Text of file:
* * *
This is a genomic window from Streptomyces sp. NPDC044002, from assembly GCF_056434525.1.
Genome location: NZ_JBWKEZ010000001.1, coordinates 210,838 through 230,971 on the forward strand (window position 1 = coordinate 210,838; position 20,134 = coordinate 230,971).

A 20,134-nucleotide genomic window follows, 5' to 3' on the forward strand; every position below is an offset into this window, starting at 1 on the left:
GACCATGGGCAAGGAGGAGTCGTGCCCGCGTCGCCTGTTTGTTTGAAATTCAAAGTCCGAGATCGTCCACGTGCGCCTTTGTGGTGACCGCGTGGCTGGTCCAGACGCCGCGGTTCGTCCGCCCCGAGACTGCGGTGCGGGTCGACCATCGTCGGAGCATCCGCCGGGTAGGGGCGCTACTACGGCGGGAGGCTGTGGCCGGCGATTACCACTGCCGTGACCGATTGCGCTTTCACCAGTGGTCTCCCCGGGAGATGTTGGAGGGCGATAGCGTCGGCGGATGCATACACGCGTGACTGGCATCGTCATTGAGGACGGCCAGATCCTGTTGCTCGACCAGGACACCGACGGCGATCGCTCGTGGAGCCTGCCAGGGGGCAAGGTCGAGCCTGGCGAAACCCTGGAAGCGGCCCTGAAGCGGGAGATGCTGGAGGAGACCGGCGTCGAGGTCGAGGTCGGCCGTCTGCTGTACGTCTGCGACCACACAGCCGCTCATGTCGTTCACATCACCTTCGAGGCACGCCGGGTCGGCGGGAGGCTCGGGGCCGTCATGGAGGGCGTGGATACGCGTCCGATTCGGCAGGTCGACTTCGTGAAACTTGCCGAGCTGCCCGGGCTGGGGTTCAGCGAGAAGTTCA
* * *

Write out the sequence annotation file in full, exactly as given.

This is a genomic window from Streptomyces sp. NPDC044002, from assembly GCF_056434525.1.
Genome location: NZ_JBWKEZ010000001.1, coordinates 210,838 through 230,971 on the forward strand (window position 1 = coordinate 210,838; position 20,134 = coordinate 230,971).

A 20,134-nucleotide genomic window follows, 5' to 3' on the forward strand; every position below is an offset into this window, starting at 1 on the left:
GACCATGGGCAAGGAGGAGTCGTGCCCGCGTCGCCTGTTTGTTTGAAATTCAAAGTCCGAGATCGTCCACGTGCGCCTTTGTGGTGACCGCGTGGCTGGTCCAGACGCCGCGGTTCGTCCGCCCCGAGACTGCGGTGCGGGTCGACCATCGTCGGAGCATCCGCCGGGTAGGGGCGCTACTACGGCGGGAGGCTGTGGCCGGCGATTACCACTGCCGTGACCGATTGCGCTTTCACCAGTGGTCTCCCCGGGAGATGTTGGAGGGCGATAGCGTCGGCGGATGCATACACGCGTGACTGGCATCGTCATTGAGGACGGCCAGATCCTGTTGCTCGACCAGGACACCGACGGCGATCGCTCGTGGAGCCTGCCAGGGGGCAAGGTCGAGCCTGGCGAAACCCTGGAAGCGGCCCTGAAGCGGGAGATGCTGGAGGAGACCGGCGTCGAGGTCGAGGTCGGCCGTCTGCTGTACGTCTGCGACCACACAGCCGCTCATGTCGTTCACATCACCTTCGAGGCACGCCGGGTCGGCGGGAGGCTCGGGGCCGTCATGGAGGGCGTGGATACGCGTCCGATTCGGCAGGTCGACTTCGTGAAACTTGCCGAGCTGCCCGGGCTGGGGTTCAGCGAGAAGTTCA